A briefing and explanation on hostage situations around the world, co-presented with Hostage US, featuring Michael Scott Moore and Rachel Briggs.
It is estimated that up to 200 Americans are kidnapped overseas each year—taken by terrorists in places such as Afghanistan and Syria and by criminals in countries such as Mexico and Central and South America. Others are detained by countries such as Iran and North Korea. The problem is larger than most Americans are aware, but because of the necessary discretion around cases, rarely makes the headlines.
Families of victims face a series of challenges, such as how to partner with the U.S. government to get their loved one home, how to make sense of what is happening, getting access to counseling in order to cope with the stress and anxiety, paying bills when the hostage is not being paid during captivity, accessing bank accounts and social media accounts if they don’t have passwords, dealing with IRS demands for non-filing of taxes, and more.
Most hostages do return home, but those who have survived captivity then face the challenge of surviving survival—coping with choice again, reintegrating into families who struggle to know how best to support them, PTSD, rebuilding their bodies after the harsh physical conditions of captivity, and coming home to a financial mess and no credit rating, among other challenges. The problems are myriad, complex, and especially difficult to solve for those who are sleep deprived and suffering the effects of trauma.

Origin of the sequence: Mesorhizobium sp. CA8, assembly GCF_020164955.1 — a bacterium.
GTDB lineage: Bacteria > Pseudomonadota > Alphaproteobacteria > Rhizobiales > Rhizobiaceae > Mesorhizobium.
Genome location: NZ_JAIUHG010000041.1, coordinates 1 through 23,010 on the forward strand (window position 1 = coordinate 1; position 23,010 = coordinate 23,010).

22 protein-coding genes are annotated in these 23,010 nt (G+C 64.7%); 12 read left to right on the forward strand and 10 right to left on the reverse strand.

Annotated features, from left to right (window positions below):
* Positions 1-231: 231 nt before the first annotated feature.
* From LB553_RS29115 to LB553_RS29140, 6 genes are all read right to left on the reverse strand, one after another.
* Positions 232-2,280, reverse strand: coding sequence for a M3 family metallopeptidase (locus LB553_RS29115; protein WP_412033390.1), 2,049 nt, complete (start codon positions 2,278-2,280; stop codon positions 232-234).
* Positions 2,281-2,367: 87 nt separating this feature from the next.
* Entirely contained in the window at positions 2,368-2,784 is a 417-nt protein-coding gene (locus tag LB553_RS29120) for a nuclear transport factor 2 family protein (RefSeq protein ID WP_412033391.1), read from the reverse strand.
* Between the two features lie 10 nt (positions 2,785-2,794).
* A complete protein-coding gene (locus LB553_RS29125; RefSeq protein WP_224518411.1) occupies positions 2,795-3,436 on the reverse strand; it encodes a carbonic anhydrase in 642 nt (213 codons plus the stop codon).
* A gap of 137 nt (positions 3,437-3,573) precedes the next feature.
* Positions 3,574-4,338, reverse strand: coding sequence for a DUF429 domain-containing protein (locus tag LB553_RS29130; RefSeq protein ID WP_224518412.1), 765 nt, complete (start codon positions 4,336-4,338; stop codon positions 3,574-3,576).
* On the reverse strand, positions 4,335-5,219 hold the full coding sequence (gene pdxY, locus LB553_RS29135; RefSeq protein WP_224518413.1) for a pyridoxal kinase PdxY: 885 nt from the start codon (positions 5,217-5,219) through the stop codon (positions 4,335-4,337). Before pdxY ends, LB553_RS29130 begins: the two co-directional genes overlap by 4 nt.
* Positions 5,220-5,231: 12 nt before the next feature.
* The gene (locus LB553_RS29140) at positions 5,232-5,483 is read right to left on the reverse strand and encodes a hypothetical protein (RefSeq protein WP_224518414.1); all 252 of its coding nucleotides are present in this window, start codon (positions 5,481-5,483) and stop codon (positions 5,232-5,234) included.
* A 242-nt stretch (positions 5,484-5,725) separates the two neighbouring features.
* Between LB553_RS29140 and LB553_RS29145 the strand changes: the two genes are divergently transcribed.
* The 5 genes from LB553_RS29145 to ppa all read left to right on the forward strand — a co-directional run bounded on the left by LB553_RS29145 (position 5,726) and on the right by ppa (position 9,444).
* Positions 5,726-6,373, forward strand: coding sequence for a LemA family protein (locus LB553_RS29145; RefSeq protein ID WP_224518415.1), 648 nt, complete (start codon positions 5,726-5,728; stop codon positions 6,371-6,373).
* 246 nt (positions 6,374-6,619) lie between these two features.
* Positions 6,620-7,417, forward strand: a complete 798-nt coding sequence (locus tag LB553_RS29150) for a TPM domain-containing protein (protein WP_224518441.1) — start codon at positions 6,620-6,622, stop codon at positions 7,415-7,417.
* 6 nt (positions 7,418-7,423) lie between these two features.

Michael Scott Moore, Board Member, Hostage US
Michael Scott Moore is a journalist and a novelist. He covered the 2011 trial of 10 Somali pirates in Europe for Spiegel Online, then traveled to Somalia in early 2012 to research a book. He was kidnapped and held hostage for two and a half years. He will share his experiences of captivity and the challenges of rebuilding his life post release. His memoir, The Desert and the Sea: 977 Days Captive on the Somali Pirate Coast, was published by HarperCollins in July 2018. Read more.
Rachel Briggs, Executive Director, Hostage US
Rachel Briggs will also moderate this discussion. She is the Executive Director of Hostage US. In 1996, Rachel’s uncle was kidnapped in Colombia while he was working as an engineer. For seven and a half months, she and her family were thrown into an alien world of fear, isolation and helplessness as others negotiated for his release. This experience left her determined to learn more about kidnapping and ultimately to help set up and then run Hostage UK, which was established in 2004. Read more.